Kyle (17m 35s):
Usually my approach of macros is ensuring that they have enough high quality protein sources just like carbs, fats and proteins are not created equal. I have done deep dives in the Gillette Health Clinic podcast into like each of these because there's a lot of medications, for example Omega-3 Ethel, that's a type of fat. But regarding protein you wanna make sure that you have in general about 0.8 and depending on the individual it can be of course be slightly higher and lower 0.8 grams of protein per pound of body weight per day. Which
Brian (18m 14s):
Is what do you, I'm sorry to interrupt you. Do you say per pound of body weight or desired body weight?
Kyle (18m 20s):
I, I usually say per pound of body weight. Okay. For desired body weight it could probably be less than that. In general, usually I just put the caveat in there that depending on the person it can be slightly more or slightly less. So for someone that is, that weighs 400 pounds, that is over 50% body fat and that can obviously be, does not have to be over 300 grams of protein per day.
Brian (18m 45s):
Okay, gotcha. Sorry to interrupt, I just wanted to get
Kyle (18m 49s):
That. Yeah, no it's, it's a good clarification. It's actually a pretty good idea as well.
Brian (18m 54s):
And then so you got protein obviously I always talk, you know we talk about prioritizing protein and then from there as far as obviously fats, where do you go? Is that a lot of times just maybe cooking in the right type of fats, things like that?
Kyle (19m 8s):
Yeah, using the right types of fats to cook. Perhaps chatting with the dietician about smoke points, especially if like knowledge regarding fats and how they can change is not great. And then also thinking about fats that you may not be aware that you're adding. And in addition I'd love to talk about alcohol, seven cows per gram. So pretty high caloric density macronutrient there. And liquid calories in general, whether it's fat or alcohol or carbs, I love to talk about liquid calories and then fiber because a lot of fibers actually have calories as well for example like allulose versus ISOs.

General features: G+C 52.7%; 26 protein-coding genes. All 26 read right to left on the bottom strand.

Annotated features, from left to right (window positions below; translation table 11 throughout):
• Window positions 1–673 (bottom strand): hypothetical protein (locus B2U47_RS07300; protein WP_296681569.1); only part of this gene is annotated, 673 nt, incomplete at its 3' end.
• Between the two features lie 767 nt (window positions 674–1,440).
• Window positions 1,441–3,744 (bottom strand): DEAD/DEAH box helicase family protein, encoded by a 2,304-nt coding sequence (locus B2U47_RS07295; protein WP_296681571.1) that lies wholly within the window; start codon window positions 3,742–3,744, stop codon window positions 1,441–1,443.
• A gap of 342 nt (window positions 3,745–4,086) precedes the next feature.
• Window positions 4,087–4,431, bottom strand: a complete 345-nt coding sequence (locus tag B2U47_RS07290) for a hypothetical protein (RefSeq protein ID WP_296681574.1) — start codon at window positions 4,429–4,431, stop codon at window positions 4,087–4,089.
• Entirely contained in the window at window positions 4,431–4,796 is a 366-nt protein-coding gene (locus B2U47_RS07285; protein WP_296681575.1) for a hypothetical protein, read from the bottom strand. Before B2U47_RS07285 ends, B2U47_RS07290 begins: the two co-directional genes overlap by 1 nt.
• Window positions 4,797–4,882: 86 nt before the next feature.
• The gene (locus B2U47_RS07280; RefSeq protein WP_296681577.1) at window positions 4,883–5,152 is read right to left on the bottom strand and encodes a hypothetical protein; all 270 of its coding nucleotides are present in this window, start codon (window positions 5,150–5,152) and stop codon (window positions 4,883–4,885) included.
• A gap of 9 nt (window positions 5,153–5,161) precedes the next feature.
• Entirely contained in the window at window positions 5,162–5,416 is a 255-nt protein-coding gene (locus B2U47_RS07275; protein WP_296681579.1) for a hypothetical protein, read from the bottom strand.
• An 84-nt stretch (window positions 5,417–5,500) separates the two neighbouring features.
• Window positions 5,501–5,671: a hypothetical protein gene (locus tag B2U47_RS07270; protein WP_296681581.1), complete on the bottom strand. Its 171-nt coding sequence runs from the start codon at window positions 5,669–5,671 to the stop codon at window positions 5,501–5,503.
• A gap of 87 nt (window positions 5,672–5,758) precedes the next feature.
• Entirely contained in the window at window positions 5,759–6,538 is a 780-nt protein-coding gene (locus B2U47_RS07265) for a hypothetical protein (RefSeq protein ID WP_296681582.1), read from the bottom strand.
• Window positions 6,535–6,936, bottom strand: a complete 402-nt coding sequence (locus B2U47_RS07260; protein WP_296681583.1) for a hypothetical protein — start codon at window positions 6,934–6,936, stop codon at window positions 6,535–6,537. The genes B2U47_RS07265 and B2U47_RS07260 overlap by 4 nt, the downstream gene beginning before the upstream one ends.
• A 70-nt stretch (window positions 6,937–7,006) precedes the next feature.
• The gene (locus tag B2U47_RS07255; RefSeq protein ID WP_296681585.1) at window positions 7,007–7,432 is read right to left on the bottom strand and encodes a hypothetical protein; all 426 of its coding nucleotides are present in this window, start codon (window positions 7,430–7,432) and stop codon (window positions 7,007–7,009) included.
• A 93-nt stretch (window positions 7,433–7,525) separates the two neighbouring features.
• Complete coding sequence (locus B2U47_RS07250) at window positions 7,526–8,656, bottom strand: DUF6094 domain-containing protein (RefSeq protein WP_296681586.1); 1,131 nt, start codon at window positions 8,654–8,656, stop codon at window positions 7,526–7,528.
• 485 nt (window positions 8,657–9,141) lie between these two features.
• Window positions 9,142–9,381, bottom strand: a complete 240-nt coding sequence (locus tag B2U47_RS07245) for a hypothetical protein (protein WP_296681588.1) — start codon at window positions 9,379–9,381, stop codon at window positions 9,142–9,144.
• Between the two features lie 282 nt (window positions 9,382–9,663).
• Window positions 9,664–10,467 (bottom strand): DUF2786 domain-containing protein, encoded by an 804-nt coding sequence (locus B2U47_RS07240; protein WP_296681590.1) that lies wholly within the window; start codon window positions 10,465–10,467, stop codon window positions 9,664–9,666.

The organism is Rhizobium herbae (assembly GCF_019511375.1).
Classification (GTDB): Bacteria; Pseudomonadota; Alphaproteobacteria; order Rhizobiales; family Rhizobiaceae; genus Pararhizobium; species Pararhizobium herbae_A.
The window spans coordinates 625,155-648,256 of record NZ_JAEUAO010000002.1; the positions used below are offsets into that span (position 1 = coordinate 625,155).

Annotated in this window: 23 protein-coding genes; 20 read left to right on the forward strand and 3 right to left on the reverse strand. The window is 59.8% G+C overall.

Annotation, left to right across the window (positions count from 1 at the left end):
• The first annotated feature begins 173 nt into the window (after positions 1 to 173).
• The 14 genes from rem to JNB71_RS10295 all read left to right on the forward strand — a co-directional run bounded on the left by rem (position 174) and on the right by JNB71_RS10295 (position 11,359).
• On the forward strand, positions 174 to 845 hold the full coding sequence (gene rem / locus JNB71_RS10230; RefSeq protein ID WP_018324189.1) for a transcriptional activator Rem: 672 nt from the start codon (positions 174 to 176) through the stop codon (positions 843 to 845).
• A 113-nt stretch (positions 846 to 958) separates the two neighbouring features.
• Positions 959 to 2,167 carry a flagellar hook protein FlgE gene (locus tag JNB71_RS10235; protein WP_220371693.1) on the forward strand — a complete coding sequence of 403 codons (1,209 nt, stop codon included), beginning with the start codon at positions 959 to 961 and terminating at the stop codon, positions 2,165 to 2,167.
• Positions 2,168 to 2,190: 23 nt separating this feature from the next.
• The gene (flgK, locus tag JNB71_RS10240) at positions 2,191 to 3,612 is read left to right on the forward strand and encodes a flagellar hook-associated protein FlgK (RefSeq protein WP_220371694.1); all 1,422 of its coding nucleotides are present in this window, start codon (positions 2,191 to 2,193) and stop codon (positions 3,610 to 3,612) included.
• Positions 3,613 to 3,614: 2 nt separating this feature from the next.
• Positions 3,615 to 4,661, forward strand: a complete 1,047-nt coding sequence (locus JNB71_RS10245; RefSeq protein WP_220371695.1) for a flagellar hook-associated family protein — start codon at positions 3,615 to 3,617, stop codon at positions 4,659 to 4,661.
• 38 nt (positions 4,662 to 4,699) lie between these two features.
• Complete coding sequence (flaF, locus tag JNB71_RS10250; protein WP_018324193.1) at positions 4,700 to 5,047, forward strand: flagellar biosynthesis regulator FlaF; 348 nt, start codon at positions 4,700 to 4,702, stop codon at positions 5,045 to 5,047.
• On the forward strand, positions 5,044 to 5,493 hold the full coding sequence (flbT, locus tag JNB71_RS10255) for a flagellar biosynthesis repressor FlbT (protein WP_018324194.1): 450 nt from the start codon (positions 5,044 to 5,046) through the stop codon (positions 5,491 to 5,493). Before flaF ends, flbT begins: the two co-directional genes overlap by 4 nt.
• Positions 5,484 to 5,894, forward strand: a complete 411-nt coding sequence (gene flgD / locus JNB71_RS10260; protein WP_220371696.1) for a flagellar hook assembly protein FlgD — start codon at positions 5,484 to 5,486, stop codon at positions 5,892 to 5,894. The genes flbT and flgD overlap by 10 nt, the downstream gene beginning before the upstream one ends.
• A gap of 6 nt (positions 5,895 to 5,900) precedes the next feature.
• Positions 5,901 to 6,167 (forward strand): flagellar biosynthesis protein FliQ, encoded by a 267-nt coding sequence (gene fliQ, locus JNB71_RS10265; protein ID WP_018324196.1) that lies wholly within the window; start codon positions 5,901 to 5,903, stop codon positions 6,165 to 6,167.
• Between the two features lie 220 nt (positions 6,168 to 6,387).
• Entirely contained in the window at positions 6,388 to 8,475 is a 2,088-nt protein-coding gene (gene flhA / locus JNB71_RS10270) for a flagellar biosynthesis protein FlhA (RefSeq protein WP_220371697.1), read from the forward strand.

Kyle (19m 50s):
Some they don't have, they're they're carbs so they don't like have 0.5 calories per gram but you might absorb one eight of them so they're like you know per gram how many calories are, are you needing to burn is often lower. So thinking about a lot of those other additions is something that can be clinically significant.
Brian (20m 16s):
And this is going back on your point regarding, because I do DEXA scans with my clients along with myself. We have a lot quite in the, in the area but I just got one done recently. Did you mention that it gives you your B M R or your,
Kyle (20m 30s):
A lot of places like DEXA fitt you'll be able to, they have like a couple different offerings. Okay. And usually try to upsell you a package where you get your B M R and your VO two max and Okay. Et cetera, et cetera.
Brian (20m 46s):
Got it. Got it. Yep. Is that something you use with clients? Do you have them do Dexus? Cause that's something I, I've been trying to do for most of my clients.
Kyle (20m 55s):
Dxa is my favorite thing to test of the three VO two max isn't terrible but usually I do not have them do metabolic rates based on metabolic rates. Dexo is a couple other things, couple other clinical pearls if you will. Yes. If you change the amount of carbs you're consuming, you'll have to think about glycogen depletion and repletion and how that shifts water and water weight which is detected as lean body mass. Same things for creatine. But in general if you're like diet hasn't drastically changed, dexis are pretty good longitudinally over time.
Brian (21m 34s):
Okay. So there could be a, a few downfalls with dexa meaning it might detect, might detect, what'd you say? Lean mass when it's really just water. Is that, is that what you were saying?
Kyle (21m 47s):
Brian (21m 48s):